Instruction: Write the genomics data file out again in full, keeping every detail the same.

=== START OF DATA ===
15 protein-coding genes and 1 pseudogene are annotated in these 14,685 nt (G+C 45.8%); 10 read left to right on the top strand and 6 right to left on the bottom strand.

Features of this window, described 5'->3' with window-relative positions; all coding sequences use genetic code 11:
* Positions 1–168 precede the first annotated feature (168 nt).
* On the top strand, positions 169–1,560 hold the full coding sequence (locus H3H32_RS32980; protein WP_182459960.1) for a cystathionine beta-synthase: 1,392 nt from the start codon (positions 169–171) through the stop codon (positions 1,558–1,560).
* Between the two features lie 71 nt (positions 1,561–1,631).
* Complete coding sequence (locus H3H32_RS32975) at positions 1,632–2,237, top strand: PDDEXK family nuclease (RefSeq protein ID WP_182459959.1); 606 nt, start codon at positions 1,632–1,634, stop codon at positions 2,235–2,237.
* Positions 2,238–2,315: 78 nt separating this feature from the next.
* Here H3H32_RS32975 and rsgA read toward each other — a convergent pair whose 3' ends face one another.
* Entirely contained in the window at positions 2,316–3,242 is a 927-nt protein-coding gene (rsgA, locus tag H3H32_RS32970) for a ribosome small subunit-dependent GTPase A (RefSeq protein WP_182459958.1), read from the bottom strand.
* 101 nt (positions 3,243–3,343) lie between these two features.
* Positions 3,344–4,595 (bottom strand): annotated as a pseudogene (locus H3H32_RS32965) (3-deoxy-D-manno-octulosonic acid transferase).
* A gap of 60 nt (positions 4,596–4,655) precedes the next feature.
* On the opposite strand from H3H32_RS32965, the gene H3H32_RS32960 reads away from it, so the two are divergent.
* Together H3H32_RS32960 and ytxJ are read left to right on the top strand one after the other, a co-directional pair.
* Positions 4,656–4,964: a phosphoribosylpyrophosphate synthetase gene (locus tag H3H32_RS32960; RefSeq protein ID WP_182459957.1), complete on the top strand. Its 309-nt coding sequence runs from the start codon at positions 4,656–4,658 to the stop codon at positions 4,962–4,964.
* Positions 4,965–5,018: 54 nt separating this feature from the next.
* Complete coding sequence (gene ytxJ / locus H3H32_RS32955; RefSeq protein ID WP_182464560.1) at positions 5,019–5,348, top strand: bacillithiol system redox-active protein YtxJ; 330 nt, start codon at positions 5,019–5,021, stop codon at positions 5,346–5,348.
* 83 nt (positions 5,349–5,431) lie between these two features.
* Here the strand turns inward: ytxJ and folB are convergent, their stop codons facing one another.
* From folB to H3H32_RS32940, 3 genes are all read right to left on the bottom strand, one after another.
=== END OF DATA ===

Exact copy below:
15 protein-coding genes and 1 pseudogene are annotated in these 14,685 nt (G+C 45.8%); 10 read left to right on the top strand and 6 right to left on the bottom strand.

Features of this window, described 5'->3' with window-relative positions; all coding sequences use genetic code 11:
* Positions 1–168 precede the first annotated feature (168 nt).
* On the top strand, positions 169–1,560 hold the full coding sequence (locus H3H32_RS32980; protein WP_182459960.1) for a cystathionine beta-synthase: 1,392 nt from the start codon (positions 169–171) through the stop codon (positions 1,558–1,560).
* Between the two features lie 71 nt (positions 1,561–1,631).
* Complete coding sequence (locus H3H32_RS32975) at positions 1,632–2,237, top strand: PDDEXK family nuclease (RefSeq protein ID WP_182459959.1); 606 nt, start codon at positions 1,632–1,634, stop codon at positions 2,235–2,237.
* Positions 2,238–2,315: 78 nt separating this feature from the next.
* Here H3H32_RS32975 and rsgA read toward each other — a convergent pair whose 3' ends face one another.
* Entirely contained in the window at positions 2,316–3,242 is a 927-nt protein-coding gene (rsgA, locus tag H3H32_RS32970) for a ribosome small subunit-dependent GTPase A (RefSeq protein WP_182459958.1), read from the bottom strand.
* 101 nt (positions 3,243–3,343) lie between these two features.
* Positions 3,344–4,595 (bottom strand): annotated as a pseudogene (locus H3H32_RS32965) (3-deoxy-D-manno-octulosonic acid transferase).
* A gap of 60 nt (positions 4,596–4,655) precedes the next feature.
* On the opposite strand from H3H32_RS32965, the gene H3H32_RS32960 reads away from it, so the two are divergent.
* Together H3H32_RS32960 and ytxJ are read left to right on the top strand one after the other, a co-directional pair.
* Positions 4,656–4,964: a phosphoribosylpyrophosphate synthetase gene (locus tag H3H32_RS32960; RefSeq protein ID WP_182459957.1), complete on the top strand. Its 309-nt coding sequence runs from the start codon at positions 4,656–4,658 to the stop codon at positions 4,962–4,964.
* Positions 4,965–5,018: 54 nt separating this feature from the next.
* Complete coding sequence (gene ytxJ / locus H3H32_RS32955; RefSeq protein ID WP_182464560.1) at positions 5,019–5,348, top strand: bacillithiol system redox-active protein YtxJ; 330 nt, start codon at positions 5,019–5,021, stop codon at positions 5,346–5,348.
* 83 nt (positions 5,349–5,431) lie between these two features.
* Here the strand turns inward: ytxJ and folB are convergent, their stop codons facing one another.
* From folB to H3H32_RS32940, 3 genes are all read right to left on the bottom strand, one after another.